Nobody likes working with legacy code, but even the best engineers constantly add to the world's store of legacy code. Why don't they just learn to do it right the first time? Because, unless you are working in an extremely static environment, your product development team is learning and getting better all the time. This is especially true in startups; even modest improvements in our understanding of the customer lead to massive improvements in developer productivity, because we have a lot less waste of overproduction. On top of that, we have the normal productivity gains we get from: trying new approaches on our chosen platform to learn what works and what doesn't; investments in tools and learning how to use them; and the ever-increasing library of code we are able to reuse. That means that, looking back at code we wrote a year or two ago, even if we wrote it using all of our best practices from that time, we are likely to cringe. Everybody writes legacy code.
We're always going to have to live with legacy code. And yet it's always dangerous to engage in large refactoring projects. In my experience, the way to resolve this tension is to follow these Rules for Refactoring:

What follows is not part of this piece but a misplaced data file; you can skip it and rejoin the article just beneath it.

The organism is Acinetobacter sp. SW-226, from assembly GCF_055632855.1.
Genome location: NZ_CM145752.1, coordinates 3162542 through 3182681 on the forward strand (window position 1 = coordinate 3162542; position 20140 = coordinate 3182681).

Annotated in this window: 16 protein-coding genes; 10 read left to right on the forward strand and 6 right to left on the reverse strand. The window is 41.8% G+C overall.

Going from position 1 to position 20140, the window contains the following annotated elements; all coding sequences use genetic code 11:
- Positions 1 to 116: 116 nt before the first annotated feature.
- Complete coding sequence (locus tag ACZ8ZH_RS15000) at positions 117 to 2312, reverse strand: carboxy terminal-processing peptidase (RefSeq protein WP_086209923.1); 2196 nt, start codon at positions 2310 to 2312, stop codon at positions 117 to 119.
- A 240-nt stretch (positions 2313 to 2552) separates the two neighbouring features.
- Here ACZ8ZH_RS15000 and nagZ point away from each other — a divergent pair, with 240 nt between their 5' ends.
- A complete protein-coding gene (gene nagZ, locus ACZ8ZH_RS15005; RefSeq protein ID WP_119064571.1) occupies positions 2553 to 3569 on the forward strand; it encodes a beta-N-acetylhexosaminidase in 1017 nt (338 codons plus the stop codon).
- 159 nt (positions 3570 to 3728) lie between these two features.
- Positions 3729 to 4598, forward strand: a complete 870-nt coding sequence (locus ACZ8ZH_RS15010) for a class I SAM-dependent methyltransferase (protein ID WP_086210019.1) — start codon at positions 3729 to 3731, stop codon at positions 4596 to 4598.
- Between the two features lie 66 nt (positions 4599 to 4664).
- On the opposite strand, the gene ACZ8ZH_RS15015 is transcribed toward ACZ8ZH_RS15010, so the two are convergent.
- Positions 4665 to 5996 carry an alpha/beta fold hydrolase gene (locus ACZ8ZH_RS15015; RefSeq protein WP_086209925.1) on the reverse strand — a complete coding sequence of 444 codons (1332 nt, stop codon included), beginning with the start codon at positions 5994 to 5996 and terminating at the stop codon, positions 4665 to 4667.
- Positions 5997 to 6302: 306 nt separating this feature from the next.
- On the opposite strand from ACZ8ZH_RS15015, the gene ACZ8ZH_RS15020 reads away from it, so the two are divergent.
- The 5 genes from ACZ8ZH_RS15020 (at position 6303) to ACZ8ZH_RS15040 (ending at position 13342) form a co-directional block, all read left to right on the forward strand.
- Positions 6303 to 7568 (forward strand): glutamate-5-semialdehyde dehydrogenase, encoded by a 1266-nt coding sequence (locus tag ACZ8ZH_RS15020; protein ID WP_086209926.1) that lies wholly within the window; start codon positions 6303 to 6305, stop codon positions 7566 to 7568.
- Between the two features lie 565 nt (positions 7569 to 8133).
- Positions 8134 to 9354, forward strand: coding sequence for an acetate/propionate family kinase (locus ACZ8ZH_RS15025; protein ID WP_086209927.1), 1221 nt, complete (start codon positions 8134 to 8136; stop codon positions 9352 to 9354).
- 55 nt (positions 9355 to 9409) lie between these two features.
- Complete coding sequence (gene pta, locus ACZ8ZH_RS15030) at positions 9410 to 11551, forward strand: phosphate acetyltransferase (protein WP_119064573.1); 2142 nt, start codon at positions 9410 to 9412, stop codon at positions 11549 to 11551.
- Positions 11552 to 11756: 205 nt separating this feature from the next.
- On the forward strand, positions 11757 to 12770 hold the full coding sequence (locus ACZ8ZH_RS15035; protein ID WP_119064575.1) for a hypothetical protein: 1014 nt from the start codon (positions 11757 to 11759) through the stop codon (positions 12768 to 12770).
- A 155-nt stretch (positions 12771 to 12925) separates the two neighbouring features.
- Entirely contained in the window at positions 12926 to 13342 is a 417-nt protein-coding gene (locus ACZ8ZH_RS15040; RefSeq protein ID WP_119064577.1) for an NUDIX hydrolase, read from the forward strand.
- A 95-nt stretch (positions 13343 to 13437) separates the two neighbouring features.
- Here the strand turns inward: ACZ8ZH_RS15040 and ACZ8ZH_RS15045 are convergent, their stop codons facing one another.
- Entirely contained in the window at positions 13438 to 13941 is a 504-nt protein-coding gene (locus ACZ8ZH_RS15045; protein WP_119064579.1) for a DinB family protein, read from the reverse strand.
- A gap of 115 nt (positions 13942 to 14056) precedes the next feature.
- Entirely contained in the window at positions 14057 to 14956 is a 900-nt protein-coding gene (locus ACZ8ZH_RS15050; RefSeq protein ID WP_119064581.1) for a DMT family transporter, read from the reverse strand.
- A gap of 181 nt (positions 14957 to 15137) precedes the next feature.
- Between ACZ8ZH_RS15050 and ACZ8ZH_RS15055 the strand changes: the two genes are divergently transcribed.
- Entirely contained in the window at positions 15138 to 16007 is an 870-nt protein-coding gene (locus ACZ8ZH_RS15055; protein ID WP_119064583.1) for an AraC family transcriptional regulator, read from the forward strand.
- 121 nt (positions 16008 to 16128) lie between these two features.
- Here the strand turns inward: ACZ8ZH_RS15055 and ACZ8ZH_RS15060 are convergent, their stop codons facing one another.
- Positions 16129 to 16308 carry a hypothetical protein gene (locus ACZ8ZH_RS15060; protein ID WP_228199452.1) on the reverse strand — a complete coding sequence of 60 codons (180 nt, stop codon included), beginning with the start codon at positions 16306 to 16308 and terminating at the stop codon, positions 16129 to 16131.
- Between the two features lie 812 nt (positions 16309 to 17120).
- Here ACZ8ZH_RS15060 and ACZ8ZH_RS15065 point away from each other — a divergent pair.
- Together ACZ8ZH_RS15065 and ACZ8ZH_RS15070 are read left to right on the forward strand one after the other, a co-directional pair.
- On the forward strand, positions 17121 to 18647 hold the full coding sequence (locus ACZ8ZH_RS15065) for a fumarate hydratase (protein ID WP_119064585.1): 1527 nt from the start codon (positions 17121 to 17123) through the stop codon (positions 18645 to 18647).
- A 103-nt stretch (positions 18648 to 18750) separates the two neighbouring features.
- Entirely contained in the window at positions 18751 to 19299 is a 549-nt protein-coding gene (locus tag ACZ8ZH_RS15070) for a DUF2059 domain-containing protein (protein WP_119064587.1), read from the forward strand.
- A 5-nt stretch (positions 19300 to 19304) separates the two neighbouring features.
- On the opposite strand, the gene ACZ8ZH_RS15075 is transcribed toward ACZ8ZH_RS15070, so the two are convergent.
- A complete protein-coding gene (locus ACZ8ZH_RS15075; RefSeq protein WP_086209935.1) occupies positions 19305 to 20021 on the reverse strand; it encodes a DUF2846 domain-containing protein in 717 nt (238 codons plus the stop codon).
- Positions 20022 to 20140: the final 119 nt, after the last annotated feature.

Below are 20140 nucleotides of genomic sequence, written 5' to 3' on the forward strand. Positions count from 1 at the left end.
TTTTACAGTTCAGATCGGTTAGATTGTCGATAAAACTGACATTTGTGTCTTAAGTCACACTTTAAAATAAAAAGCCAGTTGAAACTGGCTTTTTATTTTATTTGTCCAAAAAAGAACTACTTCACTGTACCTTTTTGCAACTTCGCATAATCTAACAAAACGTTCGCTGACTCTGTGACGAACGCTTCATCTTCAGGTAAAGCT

- Insist on incremental improvements. When sitting in the midst of a huge pile of legacy code, it's easy to despair of your ability to make it better. I think this is why we naturally assume we need giant clean-up projects, even though at some level we admit they rarely work. My most important lesson in refactoring is that small changes, if applied continuously and with discipline, actually add up to huge improvements. It's a version of the law of compounding interest. Compounding is not a process that most people find intuitive, and that's as true in engineering as it is in finance, so it requires a lot of encouragement in the early days to stay the course. Stick to some kind of absolute-cost rule, like "no one is allowed to spend more time on the refactoring for a given feature than the feature itself, but also no one is allowed to spend zero time refactoring." That means you'll often have to do a refactoring that's less thorough than you'd like. If you follow the suggestions below, you'll be back to that bit of code soon enough (if it's important).